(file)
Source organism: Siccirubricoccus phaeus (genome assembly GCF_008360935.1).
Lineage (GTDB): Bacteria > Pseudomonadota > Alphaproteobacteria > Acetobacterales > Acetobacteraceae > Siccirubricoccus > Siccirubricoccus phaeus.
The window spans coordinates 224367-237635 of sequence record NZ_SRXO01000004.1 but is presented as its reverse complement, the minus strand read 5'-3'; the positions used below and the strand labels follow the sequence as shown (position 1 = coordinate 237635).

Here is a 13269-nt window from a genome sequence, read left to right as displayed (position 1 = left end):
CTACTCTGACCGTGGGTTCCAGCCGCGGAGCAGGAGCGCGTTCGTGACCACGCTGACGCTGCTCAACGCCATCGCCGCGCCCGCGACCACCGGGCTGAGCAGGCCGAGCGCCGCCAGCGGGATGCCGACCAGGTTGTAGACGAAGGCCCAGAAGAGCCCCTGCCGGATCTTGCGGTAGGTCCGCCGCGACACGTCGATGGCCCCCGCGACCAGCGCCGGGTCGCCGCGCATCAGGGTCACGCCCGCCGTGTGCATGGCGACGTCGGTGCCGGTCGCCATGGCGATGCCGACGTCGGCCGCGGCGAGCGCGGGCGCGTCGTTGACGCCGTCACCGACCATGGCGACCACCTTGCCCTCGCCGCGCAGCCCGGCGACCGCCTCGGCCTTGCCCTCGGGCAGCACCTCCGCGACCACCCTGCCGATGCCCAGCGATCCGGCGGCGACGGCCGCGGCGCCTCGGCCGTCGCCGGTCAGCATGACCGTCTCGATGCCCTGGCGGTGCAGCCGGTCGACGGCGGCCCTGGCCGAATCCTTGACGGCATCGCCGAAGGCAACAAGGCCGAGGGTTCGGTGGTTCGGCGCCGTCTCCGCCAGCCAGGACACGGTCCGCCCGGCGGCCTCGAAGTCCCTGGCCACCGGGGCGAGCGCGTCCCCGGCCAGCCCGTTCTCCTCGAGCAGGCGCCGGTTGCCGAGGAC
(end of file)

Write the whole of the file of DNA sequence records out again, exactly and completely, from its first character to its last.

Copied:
Source organism: Siccirubricoccus phaeus (genome assembly GCF_008360935.1).
Lineage (GTDB): Bacteria > Pseudomonadota > Alphaproteobacteria > Acetobacterales > Acetobacteraceae > Siccirubricoccus > Siccirubricoccus phaeus.
The window spans coordinates 224367-237635 of sequence record NZ_SRXO01000004.1 but is presented as its reverse complement, the minus strand read 5'-3'; the positions used below and the strand labels follow the sequence as shown (position 1 = coordinate 237635).

Here is a 13269-nt window from a genome sequence, read left to right as displayed (position 1 = left end):
CTACTCTGACCGTGGGTTCCAGCCGCGGAGCAGGAGCGCGTTCGTGACCACGCTGACGCTGCTCAACGCCATCGCCGCGCCCGCGACCACCGGGCTGAGCAGGCCGAGCGCCGCCAGCGGGATGCCGACCAGGTTGTAGACGAAGGCCCAGAAGAGCCCCTGCCGGATCTTGCGGTAGGTCCGCCGCGACACGTCGATGGCCCCCGCGACCAGCGCCGGGTCGCCGCGCATCAGGGTCACGCCCGCCGTGTGCATGGCGACGTCGGTGCCGGTCGCCATGGCGATGCCGACGTCGGCCGCGGCGAGCGCGGGCGCGTCGTTGACGCCGTCACCGACCATGGCGACCACCTTGCCCTCGCCGCGCAGCCCGGCGACCGCCTCGGCCTTGCCCTCGGGCAGCACCTCCGCGACCACCCTGCCGATGCCCAGCGATCCGGCGGCGACGGCCGCGGCGCCTCGGCCGTCGCCGGTCAGCATGACCGTCTCGATGCCCTGGCGGTGCAGCCGGTCGACGGCGGCCCTGGCCGAATCCTTGACGGCATCGCCGAAGGCAACAAGGCCGAGGGTTCGGTGGTTCGGCGCCGTCTCCGCCAGCCAGGACACGGTCCGCCCGGCGGCCTCGAAGTCCCTGGCCACCGGGGCGAGCGCGTCCCCGGCCAGCCCGTTCTCCTCGAGCAGGCGCCGGTTGCCGAGGAC